With SharePoint 2010 adding a good number of new databases to the default configuration one thing that is sorely missing is the ability to easily name those databases.
Is it just me who has to conform to strict database naming conventions in most installations of Project Server?
I’ve just been working on what I think is a pretty typical Project Server 2010 installation and found that in-order to simply prefix my databases names with something rather than let them be automatically named with a GUID I faced the following:
- Central Admin and the farm configuration is the same as 2007, the PSCONFIG command line will let you name both of those databases.
- Session State Service Application – the first hurdle, this one requires a PowerShell command to give the database a name, e.g.:
$serviceApp = New-SPStateServiceApplication -Name "State Service"
New-SPStateServiceDatabase -Name "MyPrefix_State_Service" -ServiceApplication $serviceApp
New-SPStateServiceApplicationProxy -Name "State Service" -ServiceApplication $serviceApp –DefaultProxyGroup
- Secure Store Application – Central Admin fortunately will let you name the database through the usual creation process.
- Search Service Application – Next hurdle and this one much bigger, three databases are required now for the Search service; Administration, Crawl and Property databases are created, this blog post has a nice PowerShell script to create the service with named databases but with 50 odd lines for the script I’m not going to repeat it here. Fortunately if you’re happy with not naming just one of those three databases, it is actually possible to create new Crawl and Property databases with specified names after creating the three using Central Admin.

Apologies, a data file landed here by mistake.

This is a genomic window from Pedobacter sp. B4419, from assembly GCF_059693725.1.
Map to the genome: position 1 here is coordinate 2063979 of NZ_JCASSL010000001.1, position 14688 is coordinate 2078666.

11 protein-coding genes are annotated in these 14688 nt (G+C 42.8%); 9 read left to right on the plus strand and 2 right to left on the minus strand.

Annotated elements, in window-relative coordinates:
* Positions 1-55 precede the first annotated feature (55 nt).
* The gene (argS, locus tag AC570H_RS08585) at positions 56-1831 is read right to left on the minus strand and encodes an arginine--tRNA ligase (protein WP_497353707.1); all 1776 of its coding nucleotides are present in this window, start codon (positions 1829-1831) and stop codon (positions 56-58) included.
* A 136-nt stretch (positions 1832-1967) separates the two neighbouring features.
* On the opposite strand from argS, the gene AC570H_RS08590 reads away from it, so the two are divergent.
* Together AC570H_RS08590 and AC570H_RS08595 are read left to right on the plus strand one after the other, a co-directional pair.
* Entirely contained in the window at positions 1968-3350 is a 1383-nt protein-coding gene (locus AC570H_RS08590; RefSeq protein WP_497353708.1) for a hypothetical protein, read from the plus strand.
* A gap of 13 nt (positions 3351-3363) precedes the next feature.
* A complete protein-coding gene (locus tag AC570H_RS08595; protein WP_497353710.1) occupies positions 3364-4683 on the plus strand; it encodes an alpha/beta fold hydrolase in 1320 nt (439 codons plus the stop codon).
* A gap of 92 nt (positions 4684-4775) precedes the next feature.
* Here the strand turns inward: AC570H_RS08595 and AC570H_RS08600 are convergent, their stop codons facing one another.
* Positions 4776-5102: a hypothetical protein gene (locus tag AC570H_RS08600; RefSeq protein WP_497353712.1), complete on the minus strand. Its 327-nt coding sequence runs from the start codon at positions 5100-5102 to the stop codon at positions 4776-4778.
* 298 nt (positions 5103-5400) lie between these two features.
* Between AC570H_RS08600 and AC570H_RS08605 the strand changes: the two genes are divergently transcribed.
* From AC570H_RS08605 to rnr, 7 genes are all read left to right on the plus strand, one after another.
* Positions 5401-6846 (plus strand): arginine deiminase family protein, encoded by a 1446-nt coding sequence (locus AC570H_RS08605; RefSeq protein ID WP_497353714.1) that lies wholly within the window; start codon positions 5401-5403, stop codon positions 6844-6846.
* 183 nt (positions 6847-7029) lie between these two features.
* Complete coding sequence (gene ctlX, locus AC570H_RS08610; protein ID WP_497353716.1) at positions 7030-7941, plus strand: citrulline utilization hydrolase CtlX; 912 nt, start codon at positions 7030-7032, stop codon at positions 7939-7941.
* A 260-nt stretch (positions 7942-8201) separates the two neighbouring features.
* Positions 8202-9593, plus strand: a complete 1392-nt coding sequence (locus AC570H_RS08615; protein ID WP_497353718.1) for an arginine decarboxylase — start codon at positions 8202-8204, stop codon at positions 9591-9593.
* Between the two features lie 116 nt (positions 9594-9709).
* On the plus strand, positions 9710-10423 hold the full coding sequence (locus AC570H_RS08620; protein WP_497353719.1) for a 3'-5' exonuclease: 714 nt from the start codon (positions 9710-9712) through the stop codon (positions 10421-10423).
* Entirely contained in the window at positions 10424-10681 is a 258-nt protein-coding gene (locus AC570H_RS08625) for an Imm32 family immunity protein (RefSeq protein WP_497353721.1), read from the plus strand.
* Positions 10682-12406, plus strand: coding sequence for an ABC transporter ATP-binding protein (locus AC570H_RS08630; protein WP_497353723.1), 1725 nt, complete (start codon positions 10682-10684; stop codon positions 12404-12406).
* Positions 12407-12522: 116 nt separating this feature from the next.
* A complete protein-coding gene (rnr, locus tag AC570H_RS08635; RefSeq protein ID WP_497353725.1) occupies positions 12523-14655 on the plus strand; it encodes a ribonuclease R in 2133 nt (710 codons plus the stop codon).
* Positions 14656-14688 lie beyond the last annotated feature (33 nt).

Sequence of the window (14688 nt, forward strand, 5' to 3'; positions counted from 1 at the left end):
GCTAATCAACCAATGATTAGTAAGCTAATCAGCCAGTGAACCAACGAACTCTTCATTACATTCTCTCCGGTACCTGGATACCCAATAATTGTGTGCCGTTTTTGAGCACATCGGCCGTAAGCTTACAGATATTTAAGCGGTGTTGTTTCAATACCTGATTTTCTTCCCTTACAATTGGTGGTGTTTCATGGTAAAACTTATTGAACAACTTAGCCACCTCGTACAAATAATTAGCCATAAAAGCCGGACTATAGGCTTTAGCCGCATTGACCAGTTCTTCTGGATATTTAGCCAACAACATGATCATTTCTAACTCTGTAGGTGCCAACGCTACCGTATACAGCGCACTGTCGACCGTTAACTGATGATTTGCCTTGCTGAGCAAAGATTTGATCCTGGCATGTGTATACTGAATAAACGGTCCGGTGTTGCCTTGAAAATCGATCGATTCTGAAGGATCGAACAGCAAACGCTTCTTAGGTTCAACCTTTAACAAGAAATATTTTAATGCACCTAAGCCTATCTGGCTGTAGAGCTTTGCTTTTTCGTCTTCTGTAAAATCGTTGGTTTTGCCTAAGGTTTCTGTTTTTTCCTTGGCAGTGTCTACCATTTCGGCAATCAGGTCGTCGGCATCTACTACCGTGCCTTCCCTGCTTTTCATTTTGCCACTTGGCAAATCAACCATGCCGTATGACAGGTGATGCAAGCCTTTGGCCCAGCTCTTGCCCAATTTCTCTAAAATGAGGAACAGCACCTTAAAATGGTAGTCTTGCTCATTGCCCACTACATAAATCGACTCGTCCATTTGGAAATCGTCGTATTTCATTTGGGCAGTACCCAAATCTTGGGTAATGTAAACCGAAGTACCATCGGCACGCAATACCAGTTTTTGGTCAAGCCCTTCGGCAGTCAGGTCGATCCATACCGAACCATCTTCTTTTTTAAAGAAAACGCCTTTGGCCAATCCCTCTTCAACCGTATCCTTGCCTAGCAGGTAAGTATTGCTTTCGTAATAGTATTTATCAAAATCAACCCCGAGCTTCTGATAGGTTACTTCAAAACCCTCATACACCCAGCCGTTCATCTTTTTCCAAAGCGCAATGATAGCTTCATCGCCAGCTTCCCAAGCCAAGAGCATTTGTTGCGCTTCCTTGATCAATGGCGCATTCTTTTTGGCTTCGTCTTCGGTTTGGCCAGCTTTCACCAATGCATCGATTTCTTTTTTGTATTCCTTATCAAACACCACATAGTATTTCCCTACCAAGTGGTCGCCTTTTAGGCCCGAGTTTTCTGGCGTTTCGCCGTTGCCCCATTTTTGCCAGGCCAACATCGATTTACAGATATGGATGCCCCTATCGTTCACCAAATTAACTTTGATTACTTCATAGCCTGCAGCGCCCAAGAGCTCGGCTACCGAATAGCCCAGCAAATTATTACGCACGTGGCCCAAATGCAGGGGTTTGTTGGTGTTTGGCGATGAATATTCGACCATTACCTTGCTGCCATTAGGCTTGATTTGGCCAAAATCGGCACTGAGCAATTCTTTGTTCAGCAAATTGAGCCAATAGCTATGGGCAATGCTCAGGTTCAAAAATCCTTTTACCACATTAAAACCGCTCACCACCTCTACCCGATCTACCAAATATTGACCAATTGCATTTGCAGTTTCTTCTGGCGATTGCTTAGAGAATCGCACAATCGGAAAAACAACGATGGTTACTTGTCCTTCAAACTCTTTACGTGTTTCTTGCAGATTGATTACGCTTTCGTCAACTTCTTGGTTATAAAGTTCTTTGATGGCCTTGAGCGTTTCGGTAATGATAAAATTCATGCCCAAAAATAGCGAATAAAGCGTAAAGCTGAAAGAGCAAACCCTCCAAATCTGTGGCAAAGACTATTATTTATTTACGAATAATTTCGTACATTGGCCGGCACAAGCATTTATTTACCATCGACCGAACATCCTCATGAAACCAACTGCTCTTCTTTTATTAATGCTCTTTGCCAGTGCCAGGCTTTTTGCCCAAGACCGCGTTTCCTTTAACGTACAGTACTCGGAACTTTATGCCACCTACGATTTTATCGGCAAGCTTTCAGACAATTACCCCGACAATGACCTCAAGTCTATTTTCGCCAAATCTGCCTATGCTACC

- PerformancePoint Service – Well for this one I have not found a way to name the database?! I need to revisit this as there must be a way, but looking at the PowerShell command line options and searching TechNet I couldn’t find one!
- User Profile Service, Excel Services and WSS Usage are all well behaved and through Central Admin you can name the databases.
So it’s about time to get that installation PowerShell script done, as unless your happy with the default wizard configuration then this setup is getting quite long “just” to get Project Server 2010 installed.
Typically this is one I never noticed until installing in production, the drive space requirements of the best practice analyser is quite significant see below:
- A Warning will occur if any drive on the SharePoint server has less than 5x the total physical memory in free space, so that’s 40GB for a ‘recommended’ 8GB server.
- A Critical alert will occur if the drive space of any drive on the server falls below 2x the total physical memory, so 16GB for a recommended spec server.
So the second one is fair, I get scared when the drive space in any server drops below 15GB or so, but the 5x warning is really annoying, basically with a ‘standard’ server with at least two drives (System and Apps) that’s 80GB minimum of wasted space to conform to the best practices. Ouch, sorry mister SAN admin!
Found this one out the hard way this week; it seems that currently the only supported version of SSRS for the SharePoint 2010 SRS Add-in is SQL 2008 R2. At least one forum poster from MSFT has confirmed this.
Annoying as it can be surprisingly hard enough to convince customers to install Windows 2008 let alone upgrade their SQL servers! Ah, well at least SRS can be separated from the SQL DB servers making it a bit easier.
Update 12/07: This has now been addressed by Microsoft in the SQL 2008 SP1 CU8 release which adds support to reporting services 2008 to work with the R2 add-in.